He and his friends, mostly volunteers, divide themselves into two departments. One buys the items and gets them cleaned and prepared for sale. The second markets them via Instagram.

Staff at Basta are not just fashion enthusiasts seeking a profit – they are committed advocates of slow fashion, an eco-friendly and sustainable reaction to the fast-changing fashion trends that often end up in the landfills that have become a global problem.

The markup is low, so they sell as many pieces as they can to increase revenues.

Balqis Nakhleh, 23, a graduate in English language and literature, volunteers at Basta’s online shop out of her interest in fighting fast fashion’s environmental damage. She says her involvement has taught her how these items, which often have a story behind them, connect people in a new way.

Says Raghad Moussa: “I had a green skirt that I loved, and it was not easy for me to part with it, but it made me happy when I saw another woman wearing it. I felt like it got a new life and a new home.” Bassem Khudari, a 26-year-old economist who lost his job as a result of the COVID-19 downturn, says he does not want to become a millionaire.

“I want to be happy, and I found my happiness working here with Basta online,” he relates.

IT TURNS out that Dalou’s initiative helped fill a big need in light of the economic fallout from the lockdown in the West Bank. At least seven secondhand stores have opened in Ramallah alone, mostly selling online.

Malak Ghannam, a fourth-year political science student, founded one of those shops. She named it Retro Ramallah to invite her target audience to revisit their closets and the impact of fast fashion trends.

“For us, the lockdown was an opportunity to reach out to people and offer secondhand clothes as a quality and affordable alternative,” she says. “We felt we were heard, and our sales increased.” Ghannam says that more and more people are depending on used items “because they feel they are doing something good and benefiting from it at the same time. It is the exact opposite of spending without limits and being inconsiderate of the environment.” She, too, has a low profit margin and hopes that the culture of secondhand stores will spread in the Palestinian territories, as it has in the rest of the world.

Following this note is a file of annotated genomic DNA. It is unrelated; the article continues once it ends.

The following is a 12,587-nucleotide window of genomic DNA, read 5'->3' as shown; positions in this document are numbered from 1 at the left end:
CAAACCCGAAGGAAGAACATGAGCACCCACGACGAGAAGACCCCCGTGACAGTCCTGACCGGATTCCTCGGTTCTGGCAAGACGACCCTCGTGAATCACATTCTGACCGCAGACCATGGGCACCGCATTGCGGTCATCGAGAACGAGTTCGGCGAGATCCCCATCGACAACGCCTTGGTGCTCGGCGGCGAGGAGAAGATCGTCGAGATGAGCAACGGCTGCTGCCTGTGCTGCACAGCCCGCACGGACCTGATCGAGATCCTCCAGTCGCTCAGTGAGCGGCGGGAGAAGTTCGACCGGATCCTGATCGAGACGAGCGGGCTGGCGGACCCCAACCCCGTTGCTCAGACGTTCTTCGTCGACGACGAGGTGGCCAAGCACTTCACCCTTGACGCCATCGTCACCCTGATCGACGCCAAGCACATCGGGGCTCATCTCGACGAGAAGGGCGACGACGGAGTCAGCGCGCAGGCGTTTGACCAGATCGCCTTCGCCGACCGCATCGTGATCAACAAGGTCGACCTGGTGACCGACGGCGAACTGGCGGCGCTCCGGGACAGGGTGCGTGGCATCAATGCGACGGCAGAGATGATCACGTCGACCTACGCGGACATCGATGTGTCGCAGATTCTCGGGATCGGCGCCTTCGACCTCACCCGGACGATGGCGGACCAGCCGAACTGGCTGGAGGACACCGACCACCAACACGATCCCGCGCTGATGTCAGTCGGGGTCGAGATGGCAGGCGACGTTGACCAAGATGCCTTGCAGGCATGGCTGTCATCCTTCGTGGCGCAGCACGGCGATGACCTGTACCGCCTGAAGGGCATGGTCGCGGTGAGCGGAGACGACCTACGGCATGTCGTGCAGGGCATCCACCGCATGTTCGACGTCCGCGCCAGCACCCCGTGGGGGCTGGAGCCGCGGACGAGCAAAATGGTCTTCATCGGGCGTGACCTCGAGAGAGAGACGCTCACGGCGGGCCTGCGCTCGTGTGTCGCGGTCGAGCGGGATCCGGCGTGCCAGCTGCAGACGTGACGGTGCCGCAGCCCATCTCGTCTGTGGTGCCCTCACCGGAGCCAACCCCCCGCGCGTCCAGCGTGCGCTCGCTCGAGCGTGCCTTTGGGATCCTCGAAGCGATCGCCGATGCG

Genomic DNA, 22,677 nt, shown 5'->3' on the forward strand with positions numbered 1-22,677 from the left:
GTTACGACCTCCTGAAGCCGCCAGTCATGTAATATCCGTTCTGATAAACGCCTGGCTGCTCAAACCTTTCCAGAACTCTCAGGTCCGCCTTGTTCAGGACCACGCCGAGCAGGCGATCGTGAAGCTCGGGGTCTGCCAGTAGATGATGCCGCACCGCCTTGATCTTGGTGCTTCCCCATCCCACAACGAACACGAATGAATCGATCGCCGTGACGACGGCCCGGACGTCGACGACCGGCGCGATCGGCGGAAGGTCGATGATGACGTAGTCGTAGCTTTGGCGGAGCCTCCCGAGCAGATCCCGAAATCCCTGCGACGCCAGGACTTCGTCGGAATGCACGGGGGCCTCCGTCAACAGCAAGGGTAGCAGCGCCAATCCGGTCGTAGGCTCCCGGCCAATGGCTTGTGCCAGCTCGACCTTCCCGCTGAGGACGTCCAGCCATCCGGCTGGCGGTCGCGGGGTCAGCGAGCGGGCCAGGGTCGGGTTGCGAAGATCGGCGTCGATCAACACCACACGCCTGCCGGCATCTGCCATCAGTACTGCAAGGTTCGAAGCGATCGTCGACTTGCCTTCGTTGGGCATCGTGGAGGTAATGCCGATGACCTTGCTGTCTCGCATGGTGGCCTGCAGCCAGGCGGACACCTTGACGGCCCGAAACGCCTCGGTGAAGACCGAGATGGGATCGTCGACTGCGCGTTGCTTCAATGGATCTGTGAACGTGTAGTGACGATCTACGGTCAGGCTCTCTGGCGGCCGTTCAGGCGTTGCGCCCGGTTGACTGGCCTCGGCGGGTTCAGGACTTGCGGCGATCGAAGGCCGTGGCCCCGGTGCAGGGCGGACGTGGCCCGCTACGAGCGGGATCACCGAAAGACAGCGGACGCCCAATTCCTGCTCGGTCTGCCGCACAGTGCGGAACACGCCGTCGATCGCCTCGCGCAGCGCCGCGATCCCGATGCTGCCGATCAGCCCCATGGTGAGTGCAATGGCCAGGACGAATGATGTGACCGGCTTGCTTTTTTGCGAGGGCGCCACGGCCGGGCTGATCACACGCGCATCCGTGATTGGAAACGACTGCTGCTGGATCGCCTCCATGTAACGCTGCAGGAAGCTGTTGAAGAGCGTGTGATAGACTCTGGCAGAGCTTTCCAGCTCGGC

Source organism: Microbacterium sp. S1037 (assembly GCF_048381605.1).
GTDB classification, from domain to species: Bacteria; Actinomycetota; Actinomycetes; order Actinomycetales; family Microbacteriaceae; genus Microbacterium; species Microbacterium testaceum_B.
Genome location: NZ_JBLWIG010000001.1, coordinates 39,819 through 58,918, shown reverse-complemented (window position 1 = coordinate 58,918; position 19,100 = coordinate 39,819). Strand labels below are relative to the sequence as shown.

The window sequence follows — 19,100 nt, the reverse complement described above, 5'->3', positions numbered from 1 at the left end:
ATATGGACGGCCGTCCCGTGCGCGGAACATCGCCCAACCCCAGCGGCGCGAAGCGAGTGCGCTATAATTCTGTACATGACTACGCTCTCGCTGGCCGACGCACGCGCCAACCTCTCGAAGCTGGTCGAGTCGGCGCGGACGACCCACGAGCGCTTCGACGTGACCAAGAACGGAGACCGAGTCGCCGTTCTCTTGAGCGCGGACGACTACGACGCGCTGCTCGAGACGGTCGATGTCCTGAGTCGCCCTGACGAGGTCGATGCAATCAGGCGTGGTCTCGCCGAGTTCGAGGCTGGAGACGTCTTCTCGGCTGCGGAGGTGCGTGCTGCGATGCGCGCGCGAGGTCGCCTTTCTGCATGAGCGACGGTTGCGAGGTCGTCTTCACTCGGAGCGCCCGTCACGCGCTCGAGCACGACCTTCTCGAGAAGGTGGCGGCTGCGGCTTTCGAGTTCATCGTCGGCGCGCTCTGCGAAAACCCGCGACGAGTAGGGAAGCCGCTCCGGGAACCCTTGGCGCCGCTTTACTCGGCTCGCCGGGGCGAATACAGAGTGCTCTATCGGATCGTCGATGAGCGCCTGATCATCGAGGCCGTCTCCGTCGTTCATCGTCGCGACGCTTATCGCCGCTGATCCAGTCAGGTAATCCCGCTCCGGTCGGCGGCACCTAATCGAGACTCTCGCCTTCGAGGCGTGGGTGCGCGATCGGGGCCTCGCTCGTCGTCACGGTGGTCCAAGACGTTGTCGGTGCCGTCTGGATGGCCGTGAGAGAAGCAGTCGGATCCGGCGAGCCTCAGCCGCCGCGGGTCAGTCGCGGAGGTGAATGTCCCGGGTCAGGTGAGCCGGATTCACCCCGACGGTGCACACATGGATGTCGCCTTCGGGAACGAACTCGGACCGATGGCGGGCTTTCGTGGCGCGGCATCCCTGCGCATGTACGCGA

“Secondhand clothing is very affordable in Palestine; the cost is usually between NIS 5 and NIS 120,” she explains. “But I don’t think that secondhand shops only aim to bring in money. As the owner of one, I put away no more than NIS 100 at the end of the working day.” Another small shop, Dukan, is the first initiative of its kind in Ramallah. It is a part of a local NGO’s program aiming to generate profits to support women’s and youth initiatives.

Dukan saw a significant increase in sales and donations during the COVID-19 lockdown, according to project officer Shaden Tubaileh, who takes it upon herself to market the items and raise awareness of the advantages of slow fashion through online platforms.

“During the lockdown, our sales of books peaked,” she says, noting that as soon as the closure was lifted, donations increased and she had to increase storage capacity.

“Right after the lockdown, our sales really went up for clothes, books, toys and antiques,” Tubaileh adds. “We know that more than one factor was behind the sales, but I believe that most of the people who come to Dukan are interested in the good prices.

“We receive donations from people from different backgrounds across the West Bank, even sometimes from organizations, and our customers are also from different backgrounds and varying financial capabilities,” she says.

Second-hand stores may provide a solution for many Palestinians given the severe economic fallout from the coronavirus.

The PA’s Finance Ministry estimates losses resulting from the business standstill at more than $3 billion, while the partial payment of public sector salaries and the decrease in the number of Palestinian workers allowed into Israel have significantly scaled down the local purchasing power per person, which is one-ninth of that in Israel in 2018.

“This makes me believe,” Tubaileh notes, “that the idea is spreading and becoming more and more a part of the culture.”